Last Friday, my sister Runtie and I called the Marquee Cinemas our home for twelve hours, settling into their brightly upholstered stadium seats for ten hours and watching $26 worth of movies. We had carefully planned the afternoon, tearing the schedule out of the paper and poring over it like it a treasure map that led to something other than deep vein thrombosis.
Our four-parter began with Eagle Eye, a technological thriller starring Shia LaBeowulf as a twentysomething screwup who gets 'activated' by an unseen woman who calls him on his cell phone and threatens to kill him unless he completes a number of tasks, a scenario that could've been prevented if he hadn't canceled his Sprint contract early. It was gloriously ridiculous but featured stuff gettin' blowed up and the emaciated husk of what used to be Billy Bob Thornton spitting lines like "Get back to work or I'll assign you to something that involves touching shit with your hands." I'm still not sure whether I was relieved or disappointed that it didn't include a VERY TENSE DOWNLOADING SCENE, the hallmark of the genre perfected in 1995 by Sandra "The Net" Bullock.
We skipped out on the credits, shielding our eyes from the Daystar (HOW IT BURNS US) and climbing a bramble-covered incline to reach Wal-Mart where we could stock up on provisions--a 24 pack of popcorn balls, soda, a totally unrelated jump rope--and oversized, underpriced purses we could use to smuggle it all into the theatre. We did pause briefly when Runtie crouched in the center of the breakfast aisle to remove a brier from her foot, an incident that didn't draw a second glance from any other shoppers, even the one who parked her cart atop Runtie's discarded flip flop and calmly read the nutritional information on a box of NASCAR-themed cereal. We stumbled back down the hill, giant purses crashing into our pelvises, and skidded into the theatre in time for Flick #2, How to Lose Friends and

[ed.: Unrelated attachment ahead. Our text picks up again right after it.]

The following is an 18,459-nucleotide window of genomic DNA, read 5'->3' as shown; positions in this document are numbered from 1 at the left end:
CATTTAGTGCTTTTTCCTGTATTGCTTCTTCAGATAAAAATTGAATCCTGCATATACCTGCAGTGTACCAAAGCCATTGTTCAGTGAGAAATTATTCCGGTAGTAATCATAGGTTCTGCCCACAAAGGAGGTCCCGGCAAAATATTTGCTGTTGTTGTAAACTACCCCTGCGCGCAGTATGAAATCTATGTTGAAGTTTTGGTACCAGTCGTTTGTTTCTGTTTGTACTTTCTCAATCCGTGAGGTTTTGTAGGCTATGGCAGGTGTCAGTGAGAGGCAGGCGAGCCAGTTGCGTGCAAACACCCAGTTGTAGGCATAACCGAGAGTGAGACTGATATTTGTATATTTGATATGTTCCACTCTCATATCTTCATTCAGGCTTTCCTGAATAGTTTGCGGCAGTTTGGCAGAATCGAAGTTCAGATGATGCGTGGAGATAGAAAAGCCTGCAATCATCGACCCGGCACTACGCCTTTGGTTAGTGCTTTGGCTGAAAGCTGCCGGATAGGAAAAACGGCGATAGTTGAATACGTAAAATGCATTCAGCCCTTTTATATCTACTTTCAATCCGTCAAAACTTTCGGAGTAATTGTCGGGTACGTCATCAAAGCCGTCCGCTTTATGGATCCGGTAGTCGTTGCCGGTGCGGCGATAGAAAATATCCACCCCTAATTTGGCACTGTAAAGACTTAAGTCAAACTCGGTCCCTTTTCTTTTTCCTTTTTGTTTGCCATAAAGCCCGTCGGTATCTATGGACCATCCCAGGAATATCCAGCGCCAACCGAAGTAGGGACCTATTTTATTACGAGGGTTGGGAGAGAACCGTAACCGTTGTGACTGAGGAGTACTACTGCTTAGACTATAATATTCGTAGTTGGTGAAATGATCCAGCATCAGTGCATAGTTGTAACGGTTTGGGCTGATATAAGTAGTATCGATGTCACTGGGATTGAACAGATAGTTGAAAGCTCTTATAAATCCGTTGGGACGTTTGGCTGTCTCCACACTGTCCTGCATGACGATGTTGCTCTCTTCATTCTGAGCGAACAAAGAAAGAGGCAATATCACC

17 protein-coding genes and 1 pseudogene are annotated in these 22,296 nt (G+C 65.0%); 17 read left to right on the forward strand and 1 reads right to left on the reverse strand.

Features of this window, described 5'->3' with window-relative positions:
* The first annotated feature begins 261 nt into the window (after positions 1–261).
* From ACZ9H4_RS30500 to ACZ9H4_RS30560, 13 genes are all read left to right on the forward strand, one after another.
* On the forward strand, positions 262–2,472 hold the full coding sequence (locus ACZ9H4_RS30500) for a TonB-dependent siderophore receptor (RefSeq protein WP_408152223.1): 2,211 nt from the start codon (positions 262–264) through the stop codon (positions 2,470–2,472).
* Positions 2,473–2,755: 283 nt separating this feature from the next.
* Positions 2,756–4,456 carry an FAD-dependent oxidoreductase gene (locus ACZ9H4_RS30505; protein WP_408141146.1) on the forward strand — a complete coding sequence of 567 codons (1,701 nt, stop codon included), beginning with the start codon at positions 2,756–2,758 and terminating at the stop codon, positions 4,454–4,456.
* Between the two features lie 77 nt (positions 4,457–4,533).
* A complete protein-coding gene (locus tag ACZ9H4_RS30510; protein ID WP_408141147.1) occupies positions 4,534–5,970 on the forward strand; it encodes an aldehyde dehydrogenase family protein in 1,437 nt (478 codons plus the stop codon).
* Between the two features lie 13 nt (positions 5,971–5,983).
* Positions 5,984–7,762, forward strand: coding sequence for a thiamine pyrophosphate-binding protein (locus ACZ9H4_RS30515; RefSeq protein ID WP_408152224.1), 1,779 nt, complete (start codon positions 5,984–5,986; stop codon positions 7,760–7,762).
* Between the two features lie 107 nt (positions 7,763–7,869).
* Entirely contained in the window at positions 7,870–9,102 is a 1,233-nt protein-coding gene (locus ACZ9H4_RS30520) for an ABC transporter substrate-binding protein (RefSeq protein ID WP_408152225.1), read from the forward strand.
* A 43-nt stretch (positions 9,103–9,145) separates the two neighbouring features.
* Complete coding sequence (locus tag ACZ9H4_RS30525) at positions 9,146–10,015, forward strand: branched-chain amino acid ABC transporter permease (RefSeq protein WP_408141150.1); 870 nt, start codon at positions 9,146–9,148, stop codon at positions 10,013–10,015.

Make a Shitty Movie Alienate People. I adore Simon Pegg and would lick a variety of fruit preserves from his bare chest but my affections are contingent on him actually writing the films he stars in. Also, I was unprepared to see Kirsten Dunst's teeth come snarling out of the screen sideways like enemy fighters in Galaga.
After wiping the rom-com saccharine sheen off of our skin we walked to Chick-fil-A for dinner, noticing the disproportionate number of goth kids who seem to enjoy southern-style chicken sandwiches and taking a seat across from a dude with one pale eye and a tattoo of a rotting skull who scowled at us in between spoonfuls of his Ice Dream. We darted back across the parking lot in time for the opening animation of Nick & Norah's Infinite Playlist, which can be described as:
(Michael Cera + Hipstery Girl Who Insists on Wearing Lipstick Way Past the Natural Boundaries of Her Lips) X Juno - Pregnancy + 8,000 song soundtrack.
It was probably the best flick we saw all day but if it had been made ten years earlier, it would've relied on unfortunate amounts of Goo Goo Dolls music to carry the story.
Rounding out the day was PG-13 thriller Lakeview Terrace. "I like Samuel L. Jackson", Runtie said as we snagged the last pair of seats, approximately four feet from the screen, "But he's always so hateful. I want him to star in a movie where he plays, like, an animated panda." He was not a panda in this one, 110 minutes of cursing, racism, and fire--my favorites!--but I'll save you $7.50 and summarize it as "I've had it with these mothereffing interracial couples in my mothereffing subdivision!"
We went home exhausted, waving a fistful of ticket stubs to in our parents' faces and brushing popcorn crumbs off our shirts, insisting that we had accomplished something, if only making the cinema staff feel uncomfortable. Yes, Rebecca, we're back again. We'll need another pair of tickets and another four quarters because we'd like to play Big Buck Safari and get a Hannah Montana glitter sticker out of the vending machine before these clots in our legs break loose.